They say living well is the best revenge. After the recent mishap which derailed Mavado’s headlining performance at this year’s annual Best of the Best festival in Miami, the Gully Gad is moving on from a frustrating situation and giving his fans some new music instead.  “We laugh and gwan,” he sings over an upbeat instrumental. “Meanwhile, dem a live pon mi name and a talk and gwan.” As this is a Lee Milla production you can be sure the singer is feeling comfortable enough to share his real thoughts. If there is anyone who can get through a bad situation and wind up on top, you can count on Mavado to always land on his feet. “A more money, more money Investment, that a sure money,” he sings. “All now me nuh spend mi show money.” That’s hittin’ em where it hurts.


Busy Signal “The Reasoning Part 2”

Busy and his afro-sporting alter ego continue the epic saga that we first told you about in the last edition of MSW. As “The Reasoning” resumes, we find the present-day Turf President rolling down the road while his chargie “Deh ya like the mayor,” kicking it with his thugs under a bridge on an unknown highway. The telephonic flow is as authentic and infectious as ever, sharing tales of girls, ganja deals, and various other stunts—some of which should not be discussed on an open line. Just as Busy is cautioning his hot-headed friend about watching his words, a siren can be heard on the highway, setting the stage for part 3 of what ranks as one of the most creative video series in dancehall history.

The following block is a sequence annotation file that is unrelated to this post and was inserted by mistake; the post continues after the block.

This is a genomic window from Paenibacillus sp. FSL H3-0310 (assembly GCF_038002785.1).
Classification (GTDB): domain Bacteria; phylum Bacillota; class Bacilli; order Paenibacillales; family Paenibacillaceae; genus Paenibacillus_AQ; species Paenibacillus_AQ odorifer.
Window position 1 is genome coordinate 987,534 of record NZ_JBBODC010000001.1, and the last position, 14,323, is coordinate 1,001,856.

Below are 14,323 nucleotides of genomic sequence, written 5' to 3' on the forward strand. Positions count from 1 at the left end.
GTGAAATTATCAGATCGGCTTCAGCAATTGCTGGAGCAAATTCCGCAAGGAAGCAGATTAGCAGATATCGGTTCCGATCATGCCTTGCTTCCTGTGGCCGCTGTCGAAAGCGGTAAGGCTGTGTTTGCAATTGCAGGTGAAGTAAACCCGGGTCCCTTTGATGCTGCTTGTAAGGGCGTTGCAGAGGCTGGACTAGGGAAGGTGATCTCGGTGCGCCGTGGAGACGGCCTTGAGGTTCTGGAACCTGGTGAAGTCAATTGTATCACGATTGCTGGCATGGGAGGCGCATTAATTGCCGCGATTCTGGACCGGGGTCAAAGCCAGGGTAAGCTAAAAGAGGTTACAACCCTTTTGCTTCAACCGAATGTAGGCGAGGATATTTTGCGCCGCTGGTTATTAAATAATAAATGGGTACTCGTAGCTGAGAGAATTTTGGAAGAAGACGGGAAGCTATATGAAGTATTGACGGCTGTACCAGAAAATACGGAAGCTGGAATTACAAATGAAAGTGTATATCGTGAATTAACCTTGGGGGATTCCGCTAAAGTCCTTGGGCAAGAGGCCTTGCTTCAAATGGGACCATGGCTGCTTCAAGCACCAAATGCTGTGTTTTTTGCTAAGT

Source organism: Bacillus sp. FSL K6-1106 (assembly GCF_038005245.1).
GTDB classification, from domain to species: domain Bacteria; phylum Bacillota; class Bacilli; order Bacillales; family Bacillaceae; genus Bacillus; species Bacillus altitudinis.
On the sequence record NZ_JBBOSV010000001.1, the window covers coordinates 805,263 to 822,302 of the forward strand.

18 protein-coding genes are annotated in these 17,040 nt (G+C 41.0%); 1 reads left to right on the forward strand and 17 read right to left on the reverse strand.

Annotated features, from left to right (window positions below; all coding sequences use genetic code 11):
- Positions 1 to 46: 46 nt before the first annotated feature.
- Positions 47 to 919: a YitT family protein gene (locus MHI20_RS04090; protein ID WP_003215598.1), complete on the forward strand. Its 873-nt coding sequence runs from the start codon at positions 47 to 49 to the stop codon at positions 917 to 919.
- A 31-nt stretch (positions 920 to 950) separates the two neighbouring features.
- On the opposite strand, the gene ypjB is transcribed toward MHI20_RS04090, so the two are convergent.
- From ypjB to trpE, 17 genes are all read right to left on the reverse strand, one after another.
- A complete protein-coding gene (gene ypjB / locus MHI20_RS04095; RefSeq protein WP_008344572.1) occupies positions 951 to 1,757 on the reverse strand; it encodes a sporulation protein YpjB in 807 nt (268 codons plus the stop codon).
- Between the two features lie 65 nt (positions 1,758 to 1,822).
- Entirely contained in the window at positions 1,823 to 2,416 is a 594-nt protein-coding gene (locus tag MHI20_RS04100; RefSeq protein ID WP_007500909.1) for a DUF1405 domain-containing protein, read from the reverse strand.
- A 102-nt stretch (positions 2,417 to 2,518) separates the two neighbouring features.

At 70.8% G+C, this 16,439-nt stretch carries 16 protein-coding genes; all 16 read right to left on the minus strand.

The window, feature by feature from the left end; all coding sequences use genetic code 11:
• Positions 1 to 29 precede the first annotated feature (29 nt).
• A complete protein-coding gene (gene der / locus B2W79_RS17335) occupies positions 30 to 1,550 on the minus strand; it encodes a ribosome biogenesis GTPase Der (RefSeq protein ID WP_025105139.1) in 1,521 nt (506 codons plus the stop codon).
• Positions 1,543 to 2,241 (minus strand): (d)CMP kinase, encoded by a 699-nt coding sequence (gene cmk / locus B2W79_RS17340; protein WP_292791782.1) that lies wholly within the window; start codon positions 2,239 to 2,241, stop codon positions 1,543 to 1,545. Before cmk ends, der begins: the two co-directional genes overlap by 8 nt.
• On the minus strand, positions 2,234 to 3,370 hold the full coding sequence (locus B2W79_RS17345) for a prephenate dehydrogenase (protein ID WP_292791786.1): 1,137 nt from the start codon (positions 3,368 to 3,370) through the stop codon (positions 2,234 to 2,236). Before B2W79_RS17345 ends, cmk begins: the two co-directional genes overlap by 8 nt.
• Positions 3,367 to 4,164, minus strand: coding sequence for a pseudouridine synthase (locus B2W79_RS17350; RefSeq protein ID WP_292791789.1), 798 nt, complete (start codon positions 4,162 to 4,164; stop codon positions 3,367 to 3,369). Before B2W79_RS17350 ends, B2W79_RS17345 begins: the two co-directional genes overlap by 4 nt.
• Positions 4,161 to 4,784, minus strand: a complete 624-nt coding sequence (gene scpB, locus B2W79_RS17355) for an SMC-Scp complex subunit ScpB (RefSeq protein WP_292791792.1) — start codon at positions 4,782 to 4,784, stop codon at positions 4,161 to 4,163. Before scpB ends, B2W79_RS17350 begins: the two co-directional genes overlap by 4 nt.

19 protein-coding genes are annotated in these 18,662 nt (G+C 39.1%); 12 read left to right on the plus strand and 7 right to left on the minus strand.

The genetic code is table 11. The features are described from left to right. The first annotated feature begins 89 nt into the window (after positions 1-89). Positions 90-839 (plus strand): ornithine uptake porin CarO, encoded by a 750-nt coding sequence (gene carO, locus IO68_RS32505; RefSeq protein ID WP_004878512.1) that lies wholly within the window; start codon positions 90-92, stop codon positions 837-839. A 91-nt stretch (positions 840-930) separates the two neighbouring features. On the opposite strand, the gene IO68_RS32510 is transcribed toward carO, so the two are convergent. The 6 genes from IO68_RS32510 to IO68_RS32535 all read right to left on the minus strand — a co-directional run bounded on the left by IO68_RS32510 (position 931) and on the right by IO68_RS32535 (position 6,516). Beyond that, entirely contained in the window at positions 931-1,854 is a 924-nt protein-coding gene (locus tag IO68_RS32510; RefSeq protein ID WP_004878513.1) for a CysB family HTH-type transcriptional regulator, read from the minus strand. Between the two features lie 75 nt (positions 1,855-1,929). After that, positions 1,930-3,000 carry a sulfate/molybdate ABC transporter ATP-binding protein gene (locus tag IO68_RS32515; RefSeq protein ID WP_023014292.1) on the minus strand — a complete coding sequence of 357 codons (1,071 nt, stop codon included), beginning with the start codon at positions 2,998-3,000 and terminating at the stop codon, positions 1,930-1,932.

La Vida Riddim (Lee Milla Production)

During the past year or so Lee Milla has emerged as one of the hottest new producers in the dancehall industry. Born Leonandre Miller in Jamaica, Milla eventually moved to Canada to study engineering before returning to Jamaica to further his music career. After apprenticing with Skatta Burrell at the King of Kings label, he began rocking with DJ Frass. Since the Milla has become a go-to beatmaker for top talents Alkaline, Mavado, and Jahmiel—all of whom shine on his latest juggling. “I’m bringing a different style and pattern to the music,” he said in a recent interview. His sound blends EDM influences with raw dancehall in a way that doesn’t seem trendy or forced. His Lee Milla Production label has rolled out hit riddims like Ole Newz, Arch Evil, Jewelry Store, Street Rave, Memory Lane and Club Life. La Vida is perfectly positioned to be one of the summer’s biggest riddims. Get familar.

1. Alkaline – Red Eyes
2. Deizzle – Thumbs Up
3. Esco – Photo Shoot
4. OCG – Professional
5. I-Octane – Level To This
6. Jahmiel – Big Moves
7. Mavado, Flexxx & Chase Cross – Money A The Topic
8. Lee Milla Productions – La Vida Riddim Instrumental

Related Posts


Murda She Wrote: Sizzla, Gaza Slim, Alkaline, Vershon


Murda She Wrote: Alkaline, Busy Signal, Nesbeth, Damian Marley, & Pele Riddim


MURDA SHE WROTE: Tommy Lee, Alkaline, Popcaan, Shenseea


Mavado, Alkaline and Jahmiel are MVP, Dancehall’s Most Valuable Players


Murda She Wrote: Cham, Alkaline, Shenseea, Charly Black, & U.I.M.’s Sigma Riddim